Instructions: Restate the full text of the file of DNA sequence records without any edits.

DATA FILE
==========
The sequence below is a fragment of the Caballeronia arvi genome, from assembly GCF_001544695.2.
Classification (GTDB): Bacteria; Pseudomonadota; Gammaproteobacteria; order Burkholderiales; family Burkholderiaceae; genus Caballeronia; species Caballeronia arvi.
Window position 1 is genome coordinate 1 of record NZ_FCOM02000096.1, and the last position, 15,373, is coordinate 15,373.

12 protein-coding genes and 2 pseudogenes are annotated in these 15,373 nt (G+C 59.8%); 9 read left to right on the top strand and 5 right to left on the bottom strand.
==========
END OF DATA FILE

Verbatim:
The sequence below is a fragment of the Caballeronia arvi genome, from assembly GCF_001544695.2.
Classification (GTDB): Bacteria; Pseudomonadota; Gammaproteobacteria; order Burkholderiales; family Burkholderiaceae; genus Caballeronia; species Caballeronia arvi.
Window position 1 is genome coordinate 1 of record NZ_FCOM02000096.1, and the last position, 15,373, is coordinate 15,373.

12 protein-coding genes and 2 pseudogenes are annotated in these 15,373 nt (G+C 59.8%); 9 read left to right on the top strand and 5 right to left on the bottom strand.